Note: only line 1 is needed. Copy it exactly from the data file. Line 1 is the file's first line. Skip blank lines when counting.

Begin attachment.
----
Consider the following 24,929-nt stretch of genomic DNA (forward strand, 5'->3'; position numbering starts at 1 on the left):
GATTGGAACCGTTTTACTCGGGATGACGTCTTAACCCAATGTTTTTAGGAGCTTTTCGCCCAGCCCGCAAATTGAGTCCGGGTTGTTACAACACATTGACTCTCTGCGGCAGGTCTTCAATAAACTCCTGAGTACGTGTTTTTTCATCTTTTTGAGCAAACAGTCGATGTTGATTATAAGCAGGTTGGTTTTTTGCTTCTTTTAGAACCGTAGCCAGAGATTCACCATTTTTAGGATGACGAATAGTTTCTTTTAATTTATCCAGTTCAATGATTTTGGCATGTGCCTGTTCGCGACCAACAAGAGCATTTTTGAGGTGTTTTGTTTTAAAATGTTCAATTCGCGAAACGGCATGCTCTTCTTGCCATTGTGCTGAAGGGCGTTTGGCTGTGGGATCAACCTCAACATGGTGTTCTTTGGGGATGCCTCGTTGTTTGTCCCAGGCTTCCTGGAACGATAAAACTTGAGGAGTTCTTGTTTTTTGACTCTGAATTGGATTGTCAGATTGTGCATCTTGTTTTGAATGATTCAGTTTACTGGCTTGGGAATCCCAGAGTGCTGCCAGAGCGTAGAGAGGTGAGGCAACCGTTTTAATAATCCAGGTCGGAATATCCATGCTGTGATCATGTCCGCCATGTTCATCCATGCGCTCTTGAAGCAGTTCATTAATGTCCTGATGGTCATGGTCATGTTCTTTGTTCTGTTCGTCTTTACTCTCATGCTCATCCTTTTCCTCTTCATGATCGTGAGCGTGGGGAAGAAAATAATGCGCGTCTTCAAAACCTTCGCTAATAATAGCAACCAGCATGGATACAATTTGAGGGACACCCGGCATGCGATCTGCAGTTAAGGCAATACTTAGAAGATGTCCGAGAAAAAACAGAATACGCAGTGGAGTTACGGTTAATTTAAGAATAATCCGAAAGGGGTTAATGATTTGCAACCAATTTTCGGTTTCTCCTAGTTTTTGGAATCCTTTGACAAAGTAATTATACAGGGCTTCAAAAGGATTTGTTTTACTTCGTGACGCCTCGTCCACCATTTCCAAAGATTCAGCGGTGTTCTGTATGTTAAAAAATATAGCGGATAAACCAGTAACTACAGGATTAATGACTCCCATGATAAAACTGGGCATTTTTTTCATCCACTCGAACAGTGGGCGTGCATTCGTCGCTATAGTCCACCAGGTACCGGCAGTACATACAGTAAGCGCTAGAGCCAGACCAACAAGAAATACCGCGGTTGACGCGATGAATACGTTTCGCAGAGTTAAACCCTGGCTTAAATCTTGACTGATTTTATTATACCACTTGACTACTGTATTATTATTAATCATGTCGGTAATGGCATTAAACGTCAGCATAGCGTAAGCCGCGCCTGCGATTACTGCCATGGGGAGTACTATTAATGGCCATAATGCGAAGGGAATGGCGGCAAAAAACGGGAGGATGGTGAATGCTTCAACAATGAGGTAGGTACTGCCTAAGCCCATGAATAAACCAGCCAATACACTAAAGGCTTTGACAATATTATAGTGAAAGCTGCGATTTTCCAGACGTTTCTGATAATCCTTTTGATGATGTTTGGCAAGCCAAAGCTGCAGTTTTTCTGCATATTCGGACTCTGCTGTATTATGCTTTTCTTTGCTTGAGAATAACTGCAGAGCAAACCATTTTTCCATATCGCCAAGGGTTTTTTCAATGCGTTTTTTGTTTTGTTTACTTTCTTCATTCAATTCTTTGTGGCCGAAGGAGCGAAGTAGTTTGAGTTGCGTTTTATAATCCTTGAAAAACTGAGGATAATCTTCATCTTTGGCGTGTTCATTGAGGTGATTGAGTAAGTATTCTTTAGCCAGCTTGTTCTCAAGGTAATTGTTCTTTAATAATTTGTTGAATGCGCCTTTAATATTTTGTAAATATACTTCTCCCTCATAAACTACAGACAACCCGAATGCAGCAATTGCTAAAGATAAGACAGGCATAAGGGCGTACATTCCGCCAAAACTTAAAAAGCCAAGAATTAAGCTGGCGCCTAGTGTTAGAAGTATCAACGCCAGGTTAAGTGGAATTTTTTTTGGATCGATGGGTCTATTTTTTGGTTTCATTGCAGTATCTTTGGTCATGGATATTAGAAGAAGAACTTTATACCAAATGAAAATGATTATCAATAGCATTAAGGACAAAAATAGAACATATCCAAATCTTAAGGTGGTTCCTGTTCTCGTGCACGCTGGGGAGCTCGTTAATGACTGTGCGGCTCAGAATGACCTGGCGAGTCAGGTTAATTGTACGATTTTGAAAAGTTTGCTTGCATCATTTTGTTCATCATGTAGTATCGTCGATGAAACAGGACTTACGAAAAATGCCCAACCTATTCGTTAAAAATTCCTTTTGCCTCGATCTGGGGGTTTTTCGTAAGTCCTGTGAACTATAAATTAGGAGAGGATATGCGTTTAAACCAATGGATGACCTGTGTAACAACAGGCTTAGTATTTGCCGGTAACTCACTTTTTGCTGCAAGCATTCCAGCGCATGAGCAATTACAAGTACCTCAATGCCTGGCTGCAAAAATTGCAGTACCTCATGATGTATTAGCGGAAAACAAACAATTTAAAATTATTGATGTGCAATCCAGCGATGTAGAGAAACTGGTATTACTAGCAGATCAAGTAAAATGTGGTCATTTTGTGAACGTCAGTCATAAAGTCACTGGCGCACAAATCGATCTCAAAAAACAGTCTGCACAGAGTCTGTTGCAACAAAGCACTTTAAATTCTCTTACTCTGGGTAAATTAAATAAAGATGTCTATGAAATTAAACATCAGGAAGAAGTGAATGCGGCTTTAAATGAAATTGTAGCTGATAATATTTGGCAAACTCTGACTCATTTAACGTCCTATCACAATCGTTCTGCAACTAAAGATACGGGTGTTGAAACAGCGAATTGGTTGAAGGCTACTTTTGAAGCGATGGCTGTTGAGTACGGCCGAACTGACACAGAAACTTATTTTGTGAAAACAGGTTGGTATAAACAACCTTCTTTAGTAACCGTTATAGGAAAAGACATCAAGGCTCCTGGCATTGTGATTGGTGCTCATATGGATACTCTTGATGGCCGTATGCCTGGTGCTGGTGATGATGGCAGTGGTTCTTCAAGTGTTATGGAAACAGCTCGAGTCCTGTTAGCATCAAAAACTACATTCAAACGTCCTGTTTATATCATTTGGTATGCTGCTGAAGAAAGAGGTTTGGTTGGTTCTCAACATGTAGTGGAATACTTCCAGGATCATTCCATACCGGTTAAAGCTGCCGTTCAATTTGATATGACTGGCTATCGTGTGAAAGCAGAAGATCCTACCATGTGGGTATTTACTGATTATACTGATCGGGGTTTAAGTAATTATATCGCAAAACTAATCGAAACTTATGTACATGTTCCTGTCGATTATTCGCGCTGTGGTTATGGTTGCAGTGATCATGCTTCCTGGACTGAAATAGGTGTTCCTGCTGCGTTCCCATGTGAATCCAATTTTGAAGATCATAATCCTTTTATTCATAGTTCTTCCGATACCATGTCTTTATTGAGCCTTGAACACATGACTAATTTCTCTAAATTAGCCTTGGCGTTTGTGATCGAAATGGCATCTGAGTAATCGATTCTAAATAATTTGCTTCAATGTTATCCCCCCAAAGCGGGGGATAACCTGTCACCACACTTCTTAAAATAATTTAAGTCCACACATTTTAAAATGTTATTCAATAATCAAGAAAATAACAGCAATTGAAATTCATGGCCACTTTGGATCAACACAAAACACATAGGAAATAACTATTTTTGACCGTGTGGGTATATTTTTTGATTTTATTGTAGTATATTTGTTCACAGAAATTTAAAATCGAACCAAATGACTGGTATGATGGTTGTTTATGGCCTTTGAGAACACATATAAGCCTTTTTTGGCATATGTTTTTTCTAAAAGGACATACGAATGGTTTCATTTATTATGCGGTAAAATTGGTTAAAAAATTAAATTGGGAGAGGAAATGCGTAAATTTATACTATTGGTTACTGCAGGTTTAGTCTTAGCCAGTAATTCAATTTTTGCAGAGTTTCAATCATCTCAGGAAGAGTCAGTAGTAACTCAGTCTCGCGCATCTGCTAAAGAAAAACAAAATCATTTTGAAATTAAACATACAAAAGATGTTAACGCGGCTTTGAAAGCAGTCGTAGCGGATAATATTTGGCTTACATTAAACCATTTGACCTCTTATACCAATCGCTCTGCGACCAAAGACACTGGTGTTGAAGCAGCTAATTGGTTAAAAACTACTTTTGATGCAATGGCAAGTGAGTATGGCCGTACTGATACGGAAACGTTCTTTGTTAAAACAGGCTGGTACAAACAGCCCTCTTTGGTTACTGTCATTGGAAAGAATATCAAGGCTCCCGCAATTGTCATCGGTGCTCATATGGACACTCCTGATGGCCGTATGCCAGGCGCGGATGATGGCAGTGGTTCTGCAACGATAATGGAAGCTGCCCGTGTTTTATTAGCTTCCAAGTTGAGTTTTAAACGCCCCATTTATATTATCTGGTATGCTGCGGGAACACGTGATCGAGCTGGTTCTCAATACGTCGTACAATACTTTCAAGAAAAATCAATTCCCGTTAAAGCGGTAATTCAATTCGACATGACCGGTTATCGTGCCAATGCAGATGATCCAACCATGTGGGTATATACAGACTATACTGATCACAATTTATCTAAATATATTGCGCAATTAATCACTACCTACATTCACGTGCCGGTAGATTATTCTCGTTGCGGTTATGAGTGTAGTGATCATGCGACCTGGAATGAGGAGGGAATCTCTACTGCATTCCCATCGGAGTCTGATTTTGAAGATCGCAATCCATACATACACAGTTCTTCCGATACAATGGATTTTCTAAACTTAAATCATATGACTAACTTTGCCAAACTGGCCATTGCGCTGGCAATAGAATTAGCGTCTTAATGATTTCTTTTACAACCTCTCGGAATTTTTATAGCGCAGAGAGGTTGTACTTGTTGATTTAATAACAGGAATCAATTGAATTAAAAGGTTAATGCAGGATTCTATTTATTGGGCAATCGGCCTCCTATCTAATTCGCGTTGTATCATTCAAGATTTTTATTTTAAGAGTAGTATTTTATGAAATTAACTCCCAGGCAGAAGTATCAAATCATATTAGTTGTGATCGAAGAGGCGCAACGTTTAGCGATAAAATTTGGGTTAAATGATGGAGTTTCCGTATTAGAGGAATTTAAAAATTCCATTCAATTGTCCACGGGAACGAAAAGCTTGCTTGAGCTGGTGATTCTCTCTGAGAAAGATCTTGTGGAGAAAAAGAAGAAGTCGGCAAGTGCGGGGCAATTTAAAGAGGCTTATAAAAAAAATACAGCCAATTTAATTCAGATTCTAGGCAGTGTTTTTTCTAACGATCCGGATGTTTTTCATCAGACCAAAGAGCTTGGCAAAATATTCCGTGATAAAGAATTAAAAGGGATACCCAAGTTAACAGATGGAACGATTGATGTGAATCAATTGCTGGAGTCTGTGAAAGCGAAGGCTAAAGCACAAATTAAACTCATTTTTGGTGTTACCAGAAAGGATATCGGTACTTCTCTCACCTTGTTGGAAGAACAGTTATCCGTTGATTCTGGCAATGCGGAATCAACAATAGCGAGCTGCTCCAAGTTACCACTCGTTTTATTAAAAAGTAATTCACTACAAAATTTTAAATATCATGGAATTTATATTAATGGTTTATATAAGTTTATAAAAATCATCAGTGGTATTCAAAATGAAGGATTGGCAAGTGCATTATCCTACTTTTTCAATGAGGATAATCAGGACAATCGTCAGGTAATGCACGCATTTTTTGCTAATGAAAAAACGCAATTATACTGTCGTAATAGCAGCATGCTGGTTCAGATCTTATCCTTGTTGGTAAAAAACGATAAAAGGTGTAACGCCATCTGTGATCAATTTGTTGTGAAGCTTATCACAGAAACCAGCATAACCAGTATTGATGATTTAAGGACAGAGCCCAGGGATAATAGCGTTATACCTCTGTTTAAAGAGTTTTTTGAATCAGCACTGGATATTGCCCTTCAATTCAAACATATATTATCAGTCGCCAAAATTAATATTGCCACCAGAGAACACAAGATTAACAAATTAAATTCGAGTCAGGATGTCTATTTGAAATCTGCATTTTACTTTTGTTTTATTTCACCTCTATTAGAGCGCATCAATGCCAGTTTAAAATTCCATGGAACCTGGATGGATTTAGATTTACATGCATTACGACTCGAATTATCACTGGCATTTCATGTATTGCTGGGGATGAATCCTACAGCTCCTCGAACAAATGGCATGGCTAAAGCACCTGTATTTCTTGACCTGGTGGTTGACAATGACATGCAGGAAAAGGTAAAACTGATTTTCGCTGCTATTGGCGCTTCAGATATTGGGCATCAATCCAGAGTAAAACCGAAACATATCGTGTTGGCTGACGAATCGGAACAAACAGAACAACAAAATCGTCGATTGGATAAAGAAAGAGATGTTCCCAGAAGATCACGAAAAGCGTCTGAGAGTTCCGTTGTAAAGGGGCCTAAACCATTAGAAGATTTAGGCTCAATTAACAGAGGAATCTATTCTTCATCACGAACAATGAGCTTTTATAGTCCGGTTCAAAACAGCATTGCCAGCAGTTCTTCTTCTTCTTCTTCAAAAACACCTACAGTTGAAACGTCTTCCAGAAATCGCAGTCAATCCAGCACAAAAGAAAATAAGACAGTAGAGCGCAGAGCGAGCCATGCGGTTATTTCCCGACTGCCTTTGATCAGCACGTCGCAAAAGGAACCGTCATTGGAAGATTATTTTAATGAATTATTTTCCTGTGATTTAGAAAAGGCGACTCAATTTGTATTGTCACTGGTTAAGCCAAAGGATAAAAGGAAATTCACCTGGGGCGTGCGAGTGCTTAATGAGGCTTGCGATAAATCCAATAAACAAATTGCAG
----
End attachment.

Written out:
Consider the following 24,929-nt stretch of genomic DNA (forward strand, 5'->3'; position numbering starts at 1 on the left):